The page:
The UKSTAR trial randomised 540 participants from 39 UK hospitals making it the largest study of its kind to compare the two treatments. Adult patients were randomly assigned to plaster cast or functional brace. The objective was to compare function and pain, quality of life, complications including re-rupture, and resource use in patients having non-operative treatment. The study found no difference between the patient-reported Achilles Tendon Rupture Score (ATRS) at 9 months, or in the rate of re-rupture of the tendon.
Notes to editors
The Nuffield Department of Orthopaedics, Rheumatology and Musculoskeletal Sciences (NDORMS) is a multi-disciplinary department focusing on discovering the causes of musculoskeletal and inflammatory conditions to deliver excellent and innovative care that improves people's quality of life. The largest European academic department in its field, NDORMS is part of the Medical Sciences Division of the University of Oxford, and is a rapidly growing community of more than 500 orthopaedic surgeons, rheumatologists and scientists all working in the field of musculoskeletal disorders. The research work of the department takes place in several locations across the Nuffield Orthopaedic Centre, namely the Botnar Research Centre, the Kennedy Institute of Rheumatology, and the Kadoorie Centre. The co-location with NHS services puts the department in an excellent position with basic researchers working alongside clinicians. This substantially improves research capacity, improving access for researchers to patients, and facilitating the interaction between clinicians and scientists that is essential for successful medical research.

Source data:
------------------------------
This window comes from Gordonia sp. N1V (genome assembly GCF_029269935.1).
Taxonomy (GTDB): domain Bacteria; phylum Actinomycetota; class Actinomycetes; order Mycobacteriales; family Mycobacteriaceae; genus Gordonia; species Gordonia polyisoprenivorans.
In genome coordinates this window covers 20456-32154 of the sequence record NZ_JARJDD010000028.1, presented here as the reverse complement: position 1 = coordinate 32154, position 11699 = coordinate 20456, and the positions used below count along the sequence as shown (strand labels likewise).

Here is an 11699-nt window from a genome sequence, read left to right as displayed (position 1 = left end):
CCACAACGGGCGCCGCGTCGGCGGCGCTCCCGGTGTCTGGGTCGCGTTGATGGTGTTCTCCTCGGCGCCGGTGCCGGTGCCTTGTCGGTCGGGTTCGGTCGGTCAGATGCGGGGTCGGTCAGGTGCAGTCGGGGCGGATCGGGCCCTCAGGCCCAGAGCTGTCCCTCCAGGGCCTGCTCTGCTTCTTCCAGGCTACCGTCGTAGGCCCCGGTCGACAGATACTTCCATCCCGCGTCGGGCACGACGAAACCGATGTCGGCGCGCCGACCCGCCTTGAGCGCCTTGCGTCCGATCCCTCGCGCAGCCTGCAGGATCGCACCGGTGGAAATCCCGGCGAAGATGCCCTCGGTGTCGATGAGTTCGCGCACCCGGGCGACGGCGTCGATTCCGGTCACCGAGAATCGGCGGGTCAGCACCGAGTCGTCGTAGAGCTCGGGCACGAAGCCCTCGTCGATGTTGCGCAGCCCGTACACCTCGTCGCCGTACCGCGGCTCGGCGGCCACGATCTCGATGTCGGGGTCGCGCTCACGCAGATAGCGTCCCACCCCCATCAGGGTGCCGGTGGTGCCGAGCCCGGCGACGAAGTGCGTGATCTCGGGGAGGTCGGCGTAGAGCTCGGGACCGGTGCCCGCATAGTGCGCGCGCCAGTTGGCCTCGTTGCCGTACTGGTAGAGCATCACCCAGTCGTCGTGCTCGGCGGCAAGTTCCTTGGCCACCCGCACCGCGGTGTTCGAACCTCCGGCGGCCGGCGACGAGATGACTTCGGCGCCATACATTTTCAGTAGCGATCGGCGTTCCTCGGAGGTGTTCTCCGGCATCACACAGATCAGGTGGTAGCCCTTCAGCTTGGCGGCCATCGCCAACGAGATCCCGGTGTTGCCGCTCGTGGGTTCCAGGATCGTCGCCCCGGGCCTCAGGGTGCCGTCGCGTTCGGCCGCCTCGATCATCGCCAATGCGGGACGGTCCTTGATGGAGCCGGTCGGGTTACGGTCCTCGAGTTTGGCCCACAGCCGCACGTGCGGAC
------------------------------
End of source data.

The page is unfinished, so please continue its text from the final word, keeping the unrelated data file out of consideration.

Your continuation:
The National Institute for Health Research (NIHR) is the nation's largest funder of health and care research. The NIHR:
- Funds, supports and delivers high quality research that benefits the NHS, public health and social care
- Engages and involves patients, carers and the public in order to improve the reach, quality and impact of research
- Attracts, trains and supports the best researchers to tackle the complex health and care challenges of the future
- Invests in world-class infrastructure and a skilled delivery workforce to translate discoveries into improved treatments and services
- Partners with other public funders, charities and industry to maximise the value of research to patients and the economy
The NIHR was established in 2006 to improve the health and wealth of the nation through research, and is funded by the Department of Health and Social Care. In addition to its national role, the NIHR commissions applied health research to benefit the poorest people in low- and middle-income countries, using Official Development Assistance funding.
This work uses data provided by patients and collected by the NHS as part of their care and support and would not have been possible without access to this data. The NIHR recognises and values the role of patient data, securely accessed and stored, both in underpinning and leading to improvements in research and care. http://www.